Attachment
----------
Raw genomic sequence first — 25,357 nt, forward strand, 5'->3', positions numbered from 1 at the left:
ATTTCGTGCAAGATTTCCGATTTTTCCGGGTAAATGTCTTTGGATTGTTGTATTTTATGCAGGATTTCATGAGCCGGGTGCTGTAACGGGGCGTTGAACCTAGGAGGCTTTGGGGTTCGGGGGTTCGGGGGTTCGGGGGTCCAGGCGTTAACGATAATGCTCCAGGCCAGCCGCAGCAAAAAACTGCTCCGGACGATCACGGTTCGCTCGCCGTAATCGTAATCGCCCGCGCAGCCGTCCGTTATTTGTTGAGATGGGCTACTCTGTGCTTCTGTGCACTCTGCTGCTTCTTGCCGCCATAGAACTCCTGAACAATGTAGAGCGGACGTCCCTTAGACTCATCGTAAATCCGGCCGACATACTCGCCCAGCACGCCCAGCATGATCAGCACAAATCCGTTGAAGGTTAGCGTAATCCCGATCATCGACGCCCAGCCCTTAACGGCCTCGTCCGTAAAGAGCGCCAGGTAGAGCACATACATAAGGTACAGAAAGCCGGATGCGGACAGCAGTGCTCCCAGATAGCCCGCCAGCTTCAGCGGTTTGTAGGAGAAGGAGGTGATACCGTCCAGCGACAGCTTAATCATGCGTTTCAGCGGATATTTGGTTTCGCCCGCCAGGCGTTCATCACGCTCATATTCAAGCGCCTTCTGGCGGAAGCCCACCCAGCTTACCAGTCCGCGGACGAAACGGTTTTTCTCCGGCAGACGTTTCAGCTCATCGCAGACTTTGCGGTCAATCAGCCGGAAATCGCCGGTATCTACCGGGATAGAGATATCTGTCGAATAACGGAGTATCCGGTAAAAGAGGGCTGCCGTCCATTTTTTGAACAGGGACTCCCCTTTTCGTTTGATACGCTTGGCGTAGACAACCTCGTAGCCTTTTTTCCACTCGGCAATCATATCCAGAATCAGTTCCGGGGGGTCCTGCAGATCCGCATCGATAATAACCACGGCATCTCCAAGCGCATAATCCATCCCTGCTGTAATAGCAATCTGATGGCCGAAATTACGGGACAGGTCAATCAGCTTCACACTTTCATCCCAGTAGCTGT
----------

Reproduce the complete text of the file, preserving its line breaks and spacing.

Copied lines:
Raw genomic sequence first — 25,357 nt, forward strand, 5'->3', positions numbered from 1 at the left:
ATTTCGTGCAAGATTTCCGATTTTTCCGGGTAAATGTCTTTGGATTGTTGTATTTTATGCAGGATTTCATGAGCCGGGTGCTGTAACGGGGCGTTGAACCTAGGAGGCTTTGGGGTTCGGGGGTTCGGGGGTTCGGGGGTCCAGGCGTTAACGATAATGCTCCAGGCCAGCCGCAGCAAAAAACTGCTCCGGACGATCACGGTTCGCTCGCCGTAATCGTAATCGCCCGCGCAGCCGTCCGTTATTTGTTGAGATGGGCTACTCTGTGCTTCTGTGCACTCTGCTGCTTCTTGCCGCCATAGAACTCCTGAACAATGTAGAGCGGACGTCCCTTAGACTCATCGTAAATCCGGCCGACATACTCGCCCAGCACGCCCAGCATGATCAGCACAAATCCGTTGAAGGTTAGCGTAATCCCGATCATCGACGCCCAGCCCTTAACGGCCTCGTCCGTAAAGAGCGCCAGGTAGAGCACATACATAAGGTACAGAAAGCCGGATGCGGACAGCAGTGCTCCCAGATAGCCCGCCAGCTTCAGCGGTTTGTAGGAGAAGGAGGTGATACCGTCCAGCGACAGCTTAATCATGCGTTTCAGCGGATATTTGGTTTCGCCCGCCAGGCGTTCATCACGCTCATATTCAAGCGCCTTCTGGCGGAAGCCCACCCAGCTTACCAGTCCGCGGACGAAACGGTTTTTCTCCGGCAGACGTTTCAGCTCATCGCAGACTTTGCGGTCAATCAGCCGGAAATCGCCGGTATCTACCGGGATAGAGATATCTGTCGAATAACGGAGTATCCGGTAAAAGAGGGCTGCCGTCCATTTTTTGAACAGGGACTCCCCTTTTCGTTTGATACGCTTGGCGTAGACAACCTCGTAGCCTTTTTTCCACTCGGCAATCATATCCAGAATCAGTTCCGGGGGGTCCTGCAGATCCGCATCGATAATAACCACGGCATCTCCAAGCGCATAATCCATCCCTGCTGTAATAGCAATCTGATGGCCGAAATTACGGGACAGGTCAATCAGCTTCACACTTTCATCCCAGTAGCTGT